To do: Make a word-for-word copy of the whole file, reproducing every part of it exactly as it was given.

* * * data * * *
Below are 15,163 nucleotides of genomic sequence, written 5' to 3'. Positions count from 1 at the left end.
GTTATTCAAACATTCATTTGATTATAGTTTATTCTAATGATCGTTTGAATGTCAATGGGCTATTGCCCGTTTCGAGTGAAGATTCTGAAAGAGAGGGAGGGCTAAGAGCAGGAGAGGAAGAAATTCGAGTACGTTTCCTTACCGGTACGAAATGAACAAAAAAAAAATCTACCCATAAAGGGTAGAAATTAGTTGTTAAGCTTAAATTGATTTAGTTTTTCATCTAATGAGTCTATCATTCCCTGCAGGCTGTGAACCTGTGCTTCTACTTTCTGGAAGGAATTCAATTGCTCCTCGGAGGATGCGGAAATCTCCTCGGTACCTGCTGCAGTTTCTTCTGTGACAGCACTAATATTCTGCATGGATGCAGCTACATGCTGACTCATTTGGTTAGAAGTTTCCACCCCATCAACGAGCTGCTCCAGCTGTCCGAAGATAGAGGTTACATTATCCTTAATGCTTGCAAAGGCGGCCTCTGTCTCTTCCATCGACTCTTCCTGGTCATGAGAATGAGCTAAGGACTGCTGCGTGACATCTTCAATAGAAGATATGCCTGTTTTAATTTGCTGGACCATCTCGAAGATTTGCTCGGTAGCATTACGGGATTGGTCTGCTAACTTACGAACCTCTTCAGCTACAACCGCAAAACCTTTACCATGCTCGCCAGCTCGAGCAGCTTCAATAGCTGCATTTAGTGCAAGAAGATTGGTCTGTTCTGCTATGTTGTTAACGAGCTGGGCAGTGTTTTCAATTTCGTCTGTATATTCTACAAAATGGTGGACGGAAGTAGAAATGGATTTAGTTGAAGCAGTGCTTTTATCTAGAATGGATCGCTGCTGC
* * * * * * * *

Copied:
Below are 15,163 nucleotides of genomic sequence, written 5' to 3'. Positions count from 1 at the left end.
GTTATTCAAACATTCATTTGATTATAGTTTATTCTAATGATCGTTTGAATGTCAATGGGCTATTGCCCGTTTCGAGTGAAGATTCTGAAAGAGAGGGAGGGCTAAGAGCAGGAGAGGAAGAAATTCGAGTACGTTTCCTTACCGGTACGAAATGAACAAAAAAAAAATCTACCCATAAAGGGTAGAAATTAGTTGTTAAGCTTAAATTGATTTAGTTTTTCATCTAATGAGTCTATCATTCCCTGCAGGCTGTGAACCTGTGCTTCTACTTTCTGGAAGGAATTCAATTGCTCCTCGGAGGATGCGGAAATCTCCTCGGTACCTGCTGCAGTTTCTTCTGTGACAGCACTAATATTCTGCATGGATGCAGCTACATGCTGACTCATTTGGTTAGAAGTTTCCACCCCATCAACGAGCTGCTCCAGCTGTCCGAAGATAGAGGTTACATTATCCTTAATGCTTGCAAAGGCGGCCTCTGTCTCTTCCATCGACTCTTCCTGGTCATGAGAATGAGCTAAGGACTGCTGCGTGACATCTTCAATAGAAGATATGCCTGTTTTAATTTGCTGGACCATCTCGAAGATTTGCTCGGTAGCATTACGGGATTGGTCTGCTAACTTACGAACCTCTTCAGCTACAACCGCAAAACCTTTACCATGCTCGCCAGCTCGAGCAGCTTCAATAGCTGCATTTAGTGCAAGAAGATTGGTCTGTTCTGCTATGTTGTTAACGAGCTGGGCAGTGTTTTCAATTTCGTCTGTATATTCTACAAAATGGTGGACGGAAGTAGAAATGGATTTAGTTGAAGCAGTGCTTTTATCTAGAATGGATCGCTGCTGC